REGEnLIFE, a company specialized in the research and development of innovative photo-medical technologies for the prevention and treatment of neurodegenerative diseases, has seen promising results of the pilot clinical trial evaluating its technology in Alzheimer’s disease (AD). The results were presented by Professor Jacques Touchon, scientific advisor on the trial, at the 15th International Conference on Alzheimer’s and Parkinson’s Diseases (AD/PD 2021), held online from March 9 to 14, 2021.
REGEnLIFE’s innovative non-invasive technology is based on photobiomodulation, targeting both the brain and gut via a helmet and abdominal device. This cutting-edge medical device, RGn530, stimulates cells in the brain and gut and regulates inflammation – to improve cognitive functions and behaviour. It targets inflammation of the gut-brain axis, which is believed to be linked to the development of AD and other neurodegenerative diseases.
“There are increasing scientific data to endorse the hypothesis that the gut-brain axis is involved in the development of AD and other neurodegenerative disorders. We also believe that some forms of electromagnetic emissions could prevent and treat this disease. Our initial clinical data, coupled with all our preclinical proof of concept studies, led us to pursue a pivotal clinical study in AD and to consider working on other neurological diseases,” said Guillaume Blivet, co-founder and president of REGEnLIFE. “To accelerate this new phase in our development and to shortly gain early market access, we are preparing a new funding round before the end of 2021.”
REGEnLIFE’s technology safe and well-tolerated
The trial enrolled adult volunteers aged 55 to 85, with mild to moderate Alzheimer’s disease. They were equipped with a helmet and a photobiomodulation abdominal belt; the patients benefited from a total of 40 sessions; these lasted for 25 minutes and were spread over a two-month period. The volunteers were evaluated in a series of tests during the trial and up to one month after treatment ended. This double-blind, randomized, monocenter, placebo-controlled clinical trial began in 2018; it ended prematurely in 2020 due to the COVID-19 pandemic. Out of the 64 planned patients, 53 were randomized into two groups (treated and placebo) and 43 patients benefited from the full duration of the treatment.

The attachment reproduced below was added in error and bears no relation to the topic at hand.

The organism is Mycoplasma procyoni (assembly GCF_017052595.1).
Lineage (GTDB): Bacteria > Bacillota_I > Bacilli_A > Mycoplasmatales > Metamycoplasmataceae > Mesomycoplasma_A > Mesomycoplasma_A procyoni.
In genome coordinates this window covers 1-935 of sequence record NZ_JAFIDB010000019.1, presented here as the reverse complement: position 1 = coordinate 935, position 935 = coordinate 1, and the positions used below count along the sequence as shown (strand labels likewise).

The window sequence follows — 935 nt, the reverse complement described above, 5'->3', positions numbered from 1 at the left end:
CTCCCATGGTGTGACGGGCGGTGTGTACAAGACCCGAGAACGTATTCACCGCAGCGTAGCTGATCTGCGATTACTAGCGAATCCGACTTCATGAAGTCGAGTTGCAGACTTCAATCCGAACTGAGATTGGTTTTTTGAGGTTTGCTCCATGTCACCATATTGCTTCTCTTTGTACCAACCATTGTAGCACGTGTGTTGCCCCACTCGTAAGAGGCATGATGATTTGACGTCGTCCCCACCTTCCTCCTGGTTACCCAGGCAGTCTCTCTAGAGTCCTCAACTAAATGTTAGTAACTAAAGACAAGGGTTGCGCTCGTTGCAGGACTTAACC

The primary efficacy endpoint was measured by the evolution of the total ADAS-Cog score, (Alzheimer’s Disease Assessment Scale), between inclusion and the end of the two-month period of treatment. The REGEnLIFE RGn530 device was shown to be safe; no major side effects were reported. Compliance with treatment sessions was very high for the vast majority of patients (92%). This level of compliance also confirms the good tolerance of the device. While the primary efficacy endpoint was not statistically met, there was a clear improvement trend in a set of cognitive functions. The results of this pilot study showed that REGEnLIFE’s technology is safe and well-tolerated by patients. These very encouraging safety and efficacy results will now be confirmed in a pivotal or phase III clinical trial.
“The therapeutic strategy for AD should involve several targets. Drug treatments targeting the two characteristic proteins of the Alzheimer’s process (beta-amyloid and tau proteins) must be supplemented by other therapies – targeting less specific but very important mechanisms in the pathophysiological AD cascade, such as inflammation and oxidative stress,” said Professor Jacques Touchon, neurologist and psychiatrist, scientific advisor on the clinical trial. “REGEnLIFE’s photobiomodulation technology acts at the early stages of this cascade, (mitochondria, inflammation, oxidative stress), and could be the non-drug complement to the next-generation therapeutic strategy. This technology also makes it possible to act on both the brain and the gut, a significant advantage when we know the important role of the gut-brain axis and microbiota in neurodegenerative pathologies.”
Photobiomodulation is based on photonic emissions in the near-infrared, it has already shown analgesic, anti-inflammatory and healing properties. One of the most reproducible effects is the overall reduction in inflammation, especially in the brain < https://alz-journals.onlinelibrary.wiley.com/doi/full/10.1016/j.trci.2017.12.003 >. REGEnLIFE’s technology could therefore be used on brain diseases and on pathologies linked to neuroinflammation. REGEnLIFE developed this device employing this scientific approach, using medical technology never before applied to neurology.
According to Alzheimer’s Disease International, 35 million patients worldwide have AD. The annual cost of the disease worldwide is estimated at €850bn. Currently, there are no treatments to cure Alzheimer’s.
In order to address public health issues related to a disease that affects elderly and vulnerable people, REGEnLIFE chose to develop a non-invasive technology with low constraints for patients. The cost of this device is expected to be reasonable for patients and national healthcare systems.